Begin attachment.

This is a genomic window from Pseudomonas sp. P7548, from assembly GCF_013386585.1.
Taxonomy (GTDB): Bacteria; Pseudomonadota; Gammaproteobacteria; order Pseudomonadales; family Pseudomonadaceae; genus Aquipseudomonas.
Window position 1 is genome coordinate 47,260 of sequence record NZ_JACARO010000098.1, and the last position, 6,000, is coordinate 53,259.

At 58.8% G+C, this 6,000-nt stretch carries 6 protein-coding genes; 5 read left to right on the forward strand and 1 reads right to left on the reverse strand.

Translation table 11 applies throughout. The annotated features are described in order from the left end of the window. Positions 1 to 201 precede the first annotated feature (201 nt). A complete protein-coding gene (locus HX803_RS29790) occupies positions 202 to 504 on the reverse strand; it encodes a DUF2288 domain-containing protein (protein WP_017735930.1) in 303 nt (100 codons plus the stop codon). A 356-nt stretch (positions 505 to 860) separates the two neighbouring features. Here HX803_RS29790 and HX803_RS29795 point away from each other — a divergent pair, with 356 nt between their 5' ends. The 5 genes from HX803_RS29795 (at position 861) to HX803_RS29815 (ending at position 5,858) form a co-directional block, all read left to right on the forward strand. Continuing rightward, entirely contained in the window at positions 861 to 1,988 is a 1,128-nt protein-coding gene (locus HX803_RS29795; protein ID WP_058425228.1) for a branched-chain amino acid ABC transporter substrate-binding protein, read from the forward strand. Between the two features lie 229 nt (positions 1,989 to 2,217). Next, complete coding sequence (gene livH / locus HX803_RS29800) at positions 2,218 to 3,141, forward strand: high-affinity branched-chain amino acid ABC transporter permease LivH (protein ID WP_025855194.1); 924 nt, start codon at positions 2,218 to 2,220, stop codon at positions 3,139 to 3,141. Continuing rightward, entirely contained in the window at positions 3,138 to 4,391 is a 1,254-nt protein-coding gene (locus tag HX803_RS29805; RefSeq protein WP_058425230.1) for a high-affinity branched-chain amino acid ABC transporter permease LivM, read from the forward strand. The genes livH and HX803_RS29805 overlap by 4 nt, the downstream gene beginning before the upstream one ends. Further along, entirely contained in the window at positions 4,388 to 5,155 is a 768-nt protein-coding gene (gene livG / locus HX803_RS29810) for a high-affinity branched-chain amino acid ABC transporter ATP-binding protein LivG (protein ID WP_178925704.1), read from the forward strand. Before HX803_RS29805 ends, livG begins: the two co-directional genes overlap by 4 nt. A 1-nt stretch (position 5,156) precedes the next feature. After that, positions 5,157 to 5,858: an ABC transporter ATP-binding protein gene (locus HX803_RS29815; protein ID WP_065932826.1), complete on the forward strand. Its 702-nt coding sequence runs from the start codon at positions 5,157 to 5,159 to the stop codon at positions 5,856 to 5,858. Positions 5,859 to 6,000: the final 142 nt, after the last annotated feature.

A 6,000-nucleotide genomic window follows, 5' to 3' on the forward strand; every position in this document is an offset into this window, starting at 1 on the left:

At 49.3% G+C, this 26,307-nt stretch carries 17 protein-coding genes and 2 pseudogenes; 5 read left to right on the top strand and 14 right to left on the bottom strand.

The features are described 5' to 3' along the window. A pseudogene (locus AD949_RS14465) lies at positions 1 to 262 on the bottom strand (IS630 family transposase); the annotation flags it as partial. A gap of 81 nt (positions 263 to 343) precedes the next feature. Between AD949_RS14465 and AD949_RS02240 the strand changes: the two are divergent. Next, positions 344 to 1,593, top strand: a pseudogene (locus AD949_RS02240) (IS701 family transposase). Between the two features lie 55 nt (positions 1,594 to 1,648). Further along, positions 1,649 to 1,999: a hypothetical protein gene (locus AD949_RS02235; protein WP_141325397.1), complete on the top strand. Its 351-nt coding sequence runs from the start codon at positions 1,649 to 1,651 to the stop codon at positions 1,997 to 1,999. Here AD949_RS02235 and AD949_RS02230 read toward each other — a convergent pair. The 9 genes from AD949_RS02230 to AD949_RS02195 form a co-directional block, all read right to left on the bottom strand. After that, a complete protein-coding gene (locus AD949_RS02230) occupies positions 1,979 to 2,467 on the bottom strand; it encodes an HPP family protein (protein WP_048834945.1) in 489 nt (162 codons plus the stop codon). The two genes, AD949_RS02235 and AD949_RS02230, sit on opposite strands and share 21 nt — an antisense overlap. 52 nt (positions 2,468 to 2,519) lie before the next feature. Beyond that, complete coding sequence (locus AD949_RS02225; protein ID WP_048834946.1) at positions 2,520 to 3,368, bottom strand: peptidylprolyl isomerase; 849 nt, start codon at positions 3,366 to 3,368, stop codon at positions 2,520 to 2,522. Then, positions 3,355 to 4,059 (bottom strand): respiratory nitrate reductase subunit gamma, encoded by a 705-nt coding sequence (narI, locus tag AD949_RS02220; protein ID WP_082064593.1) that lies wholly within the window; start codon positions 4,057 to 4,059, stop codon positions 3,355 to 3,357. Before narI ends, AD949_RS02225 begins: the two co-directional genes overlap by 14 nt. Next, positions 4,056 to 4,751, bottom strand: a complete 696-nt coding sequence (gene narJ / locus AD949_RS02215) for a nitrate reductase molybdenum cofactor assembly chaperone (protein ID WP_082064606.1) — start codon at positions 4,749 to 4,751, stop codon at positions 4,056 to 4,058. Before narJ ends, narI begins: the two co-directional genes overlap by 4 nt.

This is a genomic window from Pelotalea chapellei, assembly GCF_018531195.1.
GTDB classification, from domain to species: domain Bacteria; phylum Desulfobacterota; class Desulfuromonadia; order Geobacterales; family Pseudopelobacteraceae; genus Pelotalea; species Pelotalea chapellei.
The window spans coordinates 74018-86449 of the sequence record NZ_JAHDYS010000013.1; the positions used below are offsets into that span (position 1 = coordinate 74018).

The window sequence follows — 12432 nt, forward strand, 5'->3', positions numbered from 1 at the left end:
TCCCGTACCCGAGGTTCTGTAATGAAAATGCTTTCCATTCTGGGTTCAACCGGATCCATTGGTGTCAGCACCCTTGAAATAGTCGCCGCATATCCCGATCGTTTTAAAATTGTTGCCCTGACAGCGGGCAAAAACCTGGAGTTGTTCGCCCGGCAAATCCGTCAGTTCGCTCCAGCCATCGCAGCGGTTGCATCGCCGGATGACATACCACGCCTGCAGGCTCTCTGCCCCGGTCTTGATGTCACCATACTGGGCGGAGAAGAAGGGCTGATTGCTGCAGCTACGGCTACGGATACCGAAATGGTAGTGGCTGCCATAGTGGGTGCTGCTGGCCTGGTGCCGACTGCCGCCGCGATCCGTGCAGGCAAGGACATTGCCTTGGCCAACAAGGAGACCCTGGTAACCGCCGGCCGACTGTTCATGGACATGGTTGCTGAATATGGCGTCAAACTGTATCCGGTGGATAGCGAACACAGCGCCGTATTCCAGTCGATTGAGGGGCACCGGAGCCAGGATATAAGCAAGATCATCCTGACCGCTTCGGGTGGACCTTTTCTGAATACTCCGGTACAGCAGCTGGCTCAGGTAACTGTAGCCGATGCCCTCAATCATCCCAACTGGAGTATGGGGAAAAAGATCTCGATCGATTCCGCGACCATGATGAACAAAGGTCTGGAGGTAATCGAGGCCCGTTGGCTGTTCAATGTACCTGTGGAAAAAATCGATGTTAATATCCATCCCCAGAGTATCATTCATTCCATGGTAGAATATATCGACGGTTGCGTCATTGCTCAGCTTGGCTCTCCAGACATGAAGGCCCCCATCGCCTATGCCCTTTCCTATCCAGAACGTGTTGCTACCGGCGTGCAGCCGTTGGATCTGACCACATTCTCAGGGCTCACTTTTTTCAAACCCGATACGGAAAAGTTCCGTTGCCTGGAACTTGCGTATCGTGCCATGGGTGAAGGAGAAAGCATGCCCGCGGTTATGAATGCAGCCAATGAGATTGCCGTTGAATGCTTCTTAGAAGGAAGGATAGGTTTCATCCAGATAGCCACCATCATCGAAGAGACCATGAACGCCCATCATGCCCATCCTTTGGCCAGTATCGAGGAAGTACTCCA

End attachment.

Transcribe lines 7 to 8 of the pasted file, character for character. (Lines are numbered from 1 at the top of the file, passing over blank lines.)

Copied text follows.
At 49.3% G+C, this 26,307-nt stretch carries 17 protein-coding genes and 2 pseudogenes; 5 read left to right on the top strand and 14 right to left on the bottom strand.

The features are described 5' to 3' along the window. A pseudogene (locus AD949_RS14465) lies at positions 1 to 262 on the bottom strand (IS630 family transposase); the annotation flags it as partial. A gap of 81 nt (positions 263 to 343) precedes the next feature. Between AD949_RS14465 and AD949_RS02240 the strand changes: the two are divergent. Next, positions 344 to 1,593, top strand: a pseudogene (locus AD949_RS02240) (IS701 family transposase). Between the two features lie 55 nt (positions 1,594 to 1,648). Further along, positions 1,649 to 1,999: a hypothetical protein gene (locus AD949_RS02235; protein WP_141325397.1), complete on the top strand. Its 351-nt coding sequence runs from the start codon at positions 1,649 to 1,651 to the stop codon at positions 1,997 to 1,999. Here AD949_RS02235 and AD949_RS02230 read toward each other — a convergent pair. The 9 genes from AD949_RS02230 to AD949_RS02195 form a co-directional block, all read right to left on the bottom strand. After that, a complete protein-coding gene (locus AD949_RS02230) occupies positions 1,979 to 2,467 on the bottom strand; it encodes an HPP family protein (protein WP_048834945.1) in 489 nt (162 codons plus the stop codon). The two genes, AD949_RS02235 and AD949_RS02230, sit on opposite strands and share 21 nt — an antisense overlap. 52 nt (positions 2,468 to 2,519) lie before the next feature. Beyond that, complete coding sequence (locus AD949_RS02225; protein ID WP_048834946.1) at positions 2,520 to 3,368, bottom strand: peptidylprolyl isomerase; 849 nt, start codon at positions 3,366 to 3,368, stop codon at positions 2,520 to 2,522. Then, positions 3,355 to 4,059 (bottom strand): respiratory nitrate reductase subunit gamma, encoded by a 705-nt coding sequence (narI, locus tag AD949_RS02220; protein ID WP_082064593.1) that lies wholly within the window; start codon positions 4,057 to 4,059, stop codon positions 3,355 to 3,357. Before narI ends, AD949_RS02225 begins: the two co-directional genes overlap by 14 nt. Next, positions 4,056 to 4,751, bottom strand: a complete 696-nt coding sequence (gene narJ / locus AD949_RS02215) for a nitrate reductase molybdenum cofactor assembly chaperone (protein ID WP_082064606.1) — start codon at positions 4,749 to 4,751, stop codon at positions 4,056 to 4,058. Before narJ ends, narI begins: the two co-directional genes overlap by 4 nt.